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In order for the Imperial country to gain the trust and support of its citizens, making the effects of colonialism appear to be an act of generosity was a necessary precondition. In many colonial discourses, the colonized body is described as savage and unruly. Representations of the colonized, indigenous peoples as female or emasculated served to create a gender binary, one in which the male European Empire must come to the rescue of the damsel in distress. In both Salman Rushdie’s Midnight’s Children and Chimamanda Ngozi Adichie’s Half of a Yellow Sun, the sexual power dynamic of colonial discourse is inverted, effectively giving more agency to the female characters.
Anthologies and encyclopedias came to serve as a first-hand account of Europe’s introduction to Africa.
In his book, The Sexual Demon of Colonial Power, Greg Thomas lays out the “new erotic historicism” which has come to define the social status of nineteenth century Europe. He states that the trend in European representations was to construct an erotic identity specific to a particular Place or people, separated from the culture of dominance emanating from European hegemons.
Positioning scientific reason as opposed to the hyper-sexualized African female body would construct an image of a male, disciplined country of modernity. Thomas argues that “The Man of Reason claims to master the world of sensuality in which primitives are said to dwell” (Thomas 7). Both were carefully calculated stratagems, designed to enlist the aid of good Englishmen and Englishwomen. The creation of distinction was understood across social, cultural, and economic boundaries.
The world was constructed to describe the “superiors” in relation to the “inferiors”, with the top of the great Chain of Being reserved for those selfless English missionaries, dedicated to bringing order to the chaotic world (Thomas 21). The sexual politics projected upon Africa are very similar to those the British Empire projected upon India. In order to make all-encompassing claims about the state of India, the British Empire first had to construct an image that would aid in their endeavors. Janet Price and Margret Shildrick discuss the process of describing the colonized people in their essay, “Mapping the Colonial Body: Sexual Economies and the State in Colonial India”. British imposition of Western rule and supremacy was predicated by the “situated body of Indian women” (Price 388). They mention the words of the political scientist Said in his description of Orientalism, quoting “It is not an airy European fantasy…but a creative body of theory and practice in which, for many generations, there has been considerable material investment” (Price 388).
The authors mention this to touch on the inaccessibility of history. Since all stories and histories are extended versions of narrative, there is a necessary layer of investigation that must go along with understanding history. The authors specifically use the term ‘mapping’ because the exercise of mapping is, ultimately, an exercise of control and regulation. Also, maps are interpretable and reinterpretable. Finally, power and knowledge relations are mapped in the female Indian body, constructing the colonial body politic (Price 389). The relationship between knowledge and power can be complex, since colonial discourses can be paradoxical in representations. In Britain, the discursive representations of India began to compete with one another. There were two prevailing discourses in these representations. The first understood and defined women as their bodies, a measurable and known representation. The other discourse identified the Indian woman as the other, the unknowable (Price 390). The language of rescue and reform emanating from Imperial Britain echoed both discourses, pointing to India as a woman in dire need of rescue. Often times, the single-story was used to construct a totalizing view of Indian women.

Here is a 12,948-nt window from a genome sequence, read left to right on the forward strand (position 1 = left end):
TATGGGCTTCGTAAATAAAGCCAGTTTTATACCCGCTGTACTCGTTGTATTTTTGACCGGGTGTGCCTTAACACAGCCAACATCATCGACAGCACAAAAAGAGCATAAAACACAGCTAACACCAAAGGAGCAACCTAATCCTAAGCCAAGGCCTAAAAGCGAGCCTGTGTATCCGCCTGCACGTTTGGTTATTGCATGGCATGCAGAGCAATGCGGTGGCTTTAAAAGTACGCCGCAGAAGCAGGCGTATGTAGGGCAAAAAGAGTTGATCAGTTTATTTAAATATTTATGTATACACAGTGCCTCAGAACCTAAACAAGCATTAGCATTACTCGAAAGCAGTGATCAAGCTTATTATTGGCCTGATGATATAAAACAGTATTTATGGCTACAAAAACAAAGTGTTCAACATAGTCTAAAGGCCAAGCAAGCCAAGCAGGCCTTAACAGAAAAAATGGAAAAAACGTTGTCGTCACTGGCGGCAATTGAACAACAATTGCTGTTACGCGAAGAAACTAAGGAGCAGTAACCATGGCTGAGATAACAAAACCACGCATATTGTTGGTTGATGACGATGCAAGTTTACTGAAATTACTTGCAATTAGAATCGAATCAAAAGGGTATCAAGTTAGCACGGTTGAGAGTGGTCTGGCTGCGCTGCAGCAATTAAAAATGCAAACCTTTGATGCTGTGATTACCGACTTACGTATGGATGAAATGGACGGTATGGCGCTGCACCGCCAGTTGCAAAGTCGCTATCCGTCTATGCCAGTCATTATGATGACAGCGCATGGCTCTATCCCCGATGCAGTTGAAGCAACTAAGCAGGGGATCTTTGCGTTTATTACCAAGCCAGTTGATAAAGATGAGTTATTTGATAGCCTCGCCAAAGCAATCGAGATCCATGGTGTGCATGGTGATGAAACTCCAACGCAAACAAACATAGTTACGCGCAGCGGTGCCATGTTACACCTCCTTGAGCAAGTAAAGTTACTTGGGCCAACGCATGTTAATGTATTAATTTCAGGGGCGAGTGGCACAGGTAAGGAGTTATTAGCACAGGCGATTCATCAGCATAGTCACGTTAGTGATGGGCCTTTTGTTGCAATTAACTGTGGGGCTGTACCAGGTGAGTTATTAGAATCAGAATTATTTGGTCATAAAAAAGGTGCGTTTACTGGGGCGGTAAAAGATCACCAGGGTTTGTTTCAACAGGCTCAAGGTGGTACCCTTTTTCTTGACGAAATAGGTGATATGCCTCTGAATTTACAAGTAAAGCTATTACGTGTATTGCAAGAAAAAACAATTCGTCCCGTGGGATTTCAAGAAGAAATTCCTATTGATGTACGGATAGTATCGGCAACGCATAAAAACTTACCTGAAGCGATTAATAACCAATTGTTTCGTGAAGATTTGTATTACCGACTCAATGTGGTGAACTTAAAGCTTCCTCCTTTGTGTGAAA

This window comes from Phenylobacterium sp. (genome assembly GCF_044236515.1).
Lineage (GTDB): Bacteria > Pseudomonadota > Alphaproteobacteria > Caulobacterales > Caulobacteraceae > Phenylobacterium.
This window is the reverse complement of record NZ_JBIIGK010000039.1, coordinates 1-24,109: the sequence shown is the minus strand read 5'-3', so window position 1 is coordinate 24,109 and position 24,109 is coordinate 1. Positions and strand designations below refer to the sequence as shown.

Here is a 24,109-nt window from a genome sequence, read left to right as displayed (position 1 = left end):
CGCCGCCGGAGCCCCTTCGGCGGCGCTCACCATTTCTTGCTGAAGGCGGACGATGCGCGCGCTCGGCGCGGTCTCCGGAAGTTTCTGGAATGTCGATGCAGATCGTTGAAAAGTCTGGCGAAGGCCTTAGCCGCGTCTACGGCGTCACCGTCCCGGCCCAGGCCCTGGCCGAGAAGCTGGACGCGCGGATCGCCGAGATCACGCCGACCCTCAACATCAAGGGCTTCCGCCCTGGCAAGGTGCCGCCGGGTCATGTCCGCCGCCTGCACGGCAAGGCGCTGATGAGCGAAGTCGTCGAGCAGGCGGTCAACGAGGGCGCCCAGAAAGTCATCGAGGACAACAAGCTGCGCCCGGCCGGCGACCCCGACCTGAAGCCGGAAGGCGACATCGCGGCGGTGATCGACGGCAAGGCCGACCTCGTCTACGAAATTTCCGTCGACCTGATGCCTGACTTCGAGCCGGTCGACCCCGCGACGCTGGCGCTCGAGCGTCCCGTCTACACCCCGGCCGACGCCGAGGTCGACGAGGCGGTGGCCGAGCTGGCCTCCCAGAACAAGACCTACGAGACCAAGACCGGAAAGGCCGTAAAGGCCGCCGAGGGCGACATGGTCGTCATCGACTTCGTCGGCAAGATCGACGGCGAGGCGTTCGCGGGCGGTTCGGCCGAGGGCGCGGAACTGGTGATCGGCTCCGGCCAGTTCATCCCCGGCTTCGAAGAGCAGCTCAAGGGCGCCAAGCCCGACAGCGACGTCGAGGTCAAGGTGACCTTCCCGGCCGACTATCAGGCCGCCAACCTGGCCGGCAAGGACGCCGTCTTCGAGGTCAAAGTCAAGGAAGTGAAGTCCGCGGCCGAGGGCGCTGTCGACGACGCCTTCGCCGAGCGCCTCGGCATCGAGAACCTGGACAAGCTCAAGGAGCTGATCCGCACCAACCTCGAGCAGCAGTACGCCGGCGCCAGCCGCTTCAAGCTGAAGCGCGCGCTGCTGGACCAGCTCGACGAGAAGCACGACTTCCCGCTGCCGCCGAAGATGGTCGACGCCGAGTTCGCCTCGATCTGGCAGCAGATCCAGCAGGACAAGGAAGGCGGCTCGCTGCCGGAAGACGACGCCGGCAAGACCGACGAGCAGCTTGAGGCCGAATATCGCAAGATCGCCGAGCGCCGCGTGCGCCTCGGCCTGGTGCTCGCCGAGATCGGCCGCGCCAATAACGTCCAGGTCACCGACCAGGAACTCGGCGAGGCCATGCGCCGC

Price and Shildrick describe how individual stories, either experienced or fabricated by the British missionaries of the time, were effectively applied to the people en masse. For example, on page 391, Price and Shildrick describe the arguments of a Reverend Ed Jewitt Robinson, who pointed to the necessary chaos and cultural backwardness of India, because of the cultural sanctioning of abuses on women’s bodies. He lists the practice or purdah and other cultural conventions of India as a de-humanizing cultural practice, one which needs the intervention of a more modern and understanding society. In the discursive rationale for colonizing India, woman becomes the currency of discursive exchange (Price 394). Also, multiple representations pointed to the breakdown of the traditional family unit in India. Critics cited the maternal Indian figure as perpetuating foolishness and societal degradation by instilling her children with the culture and traditions of India. Both the family unit and the individual woman are presented in a state of perpetual decay.
In both Midnight’s Children and Half of a Yellow Sun, a male character experiences a disappointing sexual encounter. In Midnight’s Children, the narrator, Saleem Sinai, attempts to lay claim to his girlfriend Padma, by stating he has a sexual dominion over her. He attempts to describe their relationship as hierarchal, where she has metaphorically fallen for his spell. However, Padma erupts and states that Saleem has no real dominion over her. In Half of a Yellow Sun, one of the main characters, Richard, falls for the lovely Nigerian girl Kainene. However, while attempting to prove himself as a suitable man for Kainene, Richard has two unsuccessful sexual encounters. Unable to successfully satisfy Kainene, their relationship shifts from the initial physical desire to a much deeper, personal connection. For Saleem Sinai, the effect of being chastised by Padma sends him into a more tangential form of storytelling. Already subject to tangents and a discontinuous plot structure, Padma’s feelings of anger toward Saleem culminate in her leaving the narrative framing device for a few chapters.